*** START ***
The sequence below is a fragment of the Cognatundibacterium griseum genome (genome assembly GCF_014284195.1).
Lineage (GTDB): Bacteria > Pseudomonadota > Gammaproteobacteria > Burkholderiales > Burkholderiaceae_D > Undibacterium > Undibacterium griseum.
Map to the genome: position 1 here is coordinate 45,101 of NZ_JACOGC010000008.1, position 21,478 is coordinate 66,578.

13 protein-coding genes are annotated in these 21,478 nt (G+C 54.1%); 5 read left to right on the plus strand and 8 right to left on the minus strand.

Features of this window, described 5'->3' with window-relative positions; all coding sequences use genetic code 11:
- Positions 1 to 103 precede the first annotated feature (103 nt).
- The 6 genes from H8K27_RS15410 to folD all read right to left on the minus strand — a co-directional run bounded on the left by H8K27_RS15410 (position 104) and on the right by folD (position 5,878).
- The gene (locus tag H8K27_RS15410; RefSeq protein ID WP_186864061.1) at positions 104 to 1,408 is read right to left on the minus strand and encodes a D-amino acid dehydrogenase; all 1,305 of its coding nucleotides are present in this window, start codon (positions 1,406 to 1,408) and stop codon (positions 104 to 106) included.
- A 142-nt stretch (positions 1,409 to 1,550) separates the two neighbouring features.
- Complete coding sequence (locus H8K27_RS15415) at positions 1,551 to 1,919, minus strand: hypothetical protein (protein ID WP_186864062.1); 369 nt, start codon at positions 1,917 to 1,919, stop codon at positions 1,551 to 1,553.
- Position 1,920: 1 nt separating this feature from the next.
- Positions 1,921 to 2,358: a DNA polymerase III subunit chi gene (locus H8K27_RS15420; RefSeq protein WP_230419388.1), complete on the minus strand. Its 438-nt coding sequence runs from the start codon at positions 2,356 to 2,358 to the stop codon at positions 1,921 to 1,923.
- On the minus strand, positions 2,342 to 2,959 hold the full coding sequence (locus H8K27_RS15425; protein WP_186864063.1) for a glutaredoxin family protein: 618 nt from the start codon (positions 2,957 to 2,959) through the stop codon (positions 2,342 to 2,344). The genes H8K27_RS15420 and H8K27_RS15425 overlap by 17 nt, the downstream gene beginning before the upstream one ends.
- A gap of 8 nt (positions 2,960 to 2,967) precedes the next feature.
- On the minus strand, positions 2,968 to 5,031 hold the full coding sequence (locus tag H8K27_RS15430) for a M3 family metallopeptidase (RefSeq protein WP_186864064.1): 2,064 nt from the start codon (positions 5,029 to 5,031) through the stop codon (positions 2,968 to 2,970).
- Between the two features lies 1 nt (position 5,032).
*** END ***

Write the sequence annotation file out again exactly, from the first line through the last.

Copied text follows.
The sequence below is a fragment of the Cognatundibacterium griseum genome (genome assembly GCF_014284195.1).
Lineage (GTDB): Bacteria > Pseudomonadota > Gammaproteobacteria > Burkholderiales > Burkholderiaceae_D > Undibacterium > Undibacterium griseum.
Map to the genome: position 1 here is coordinate 45,101 of NZ_JACOGC010000008.1, position 21,478 is coordinate 66,578.

13 protein-coding genes are annotated in these 21,478 nt (G+C 54.1%); 5 read left to right on the plus strand and 8 right to left on the minus strand.

Features of this window, described 5'->3' with window-relative positions; all coding sequences use genetic code 11:
- Positions 1 to 103 precede the first annotated feature (103 nt).
- The 6 genes from H8K27_RS15410 to folD all read right to left on the minus strand — a co-directional run bounded on the left by H8K27_RS15410 (position 104) and on the right by folD (position 5,878).
- The gene (locus tag H8K27_RS15410; RefSeq protein ID WP_186864061.1) at positions 104 to 1,408 is read right to left on the minus strand and encodes a D-amino acid dehydrogenase; all 1,305 of its coding nucleotides are present in this window, start codon (positions 1,406 to 1,408) and stop codon (positions 104 to 106) included.
- A 142-nt stretch (positions 1,409 to 1,550) separates the two neighbouring features.
- Complete coding sequence (locus H8K27_RS15415) at positions 1,551 to 1,919, minus strand: hypothetical protein (protein ID WP_186864062.1); 369 nt, start codon at positions 1,917 to 1,919, stop codon at positions 1,551 to 1,553.
- Position 1,920: 1 nt separating this feature from the next.
- Positions 1,921 to 2,358: a DNA polymerase III subunit chi gene (locus H8K27_RS15420; RefSeq protein WP_230419388.1), complete on the minus strand. Its 438-nt coding sequence runs from the start codon at positions 2,356 to 2,358 to the stop codon at positions 1,921 to 1,923.
- On the minus strand, positions 2,342 to 2,959 hold the full coding sequence (locus H8K27_RS15425; protein WP_186864063.1) for a glutaredoxin family protein: 618 nt from the start codon (positions 2,957 to 2,959) through the stop codon (positions 2,342 to 2,344). The genes H8K27_RS15420 and H8K27_RS15425 overlap by 17 nt, the downstream gene beginning before the upstream one ends.
- A gap of 8 nt (positions 2,960 to 2,967) precedes the next feature.
- On the minus strand, positions 2,968 to 5,031 hold the full coding sequence (locus tag H8K27_RS15430) for a M3 family metallopeptidase (RefSeq protein WP_186864064.1): 2,064 nt from the start codon (positions 5,029 to 5,031) through the stop codon (positions 2,968 to 2,970).
- Between the two features lies 1 nt (position 5,032).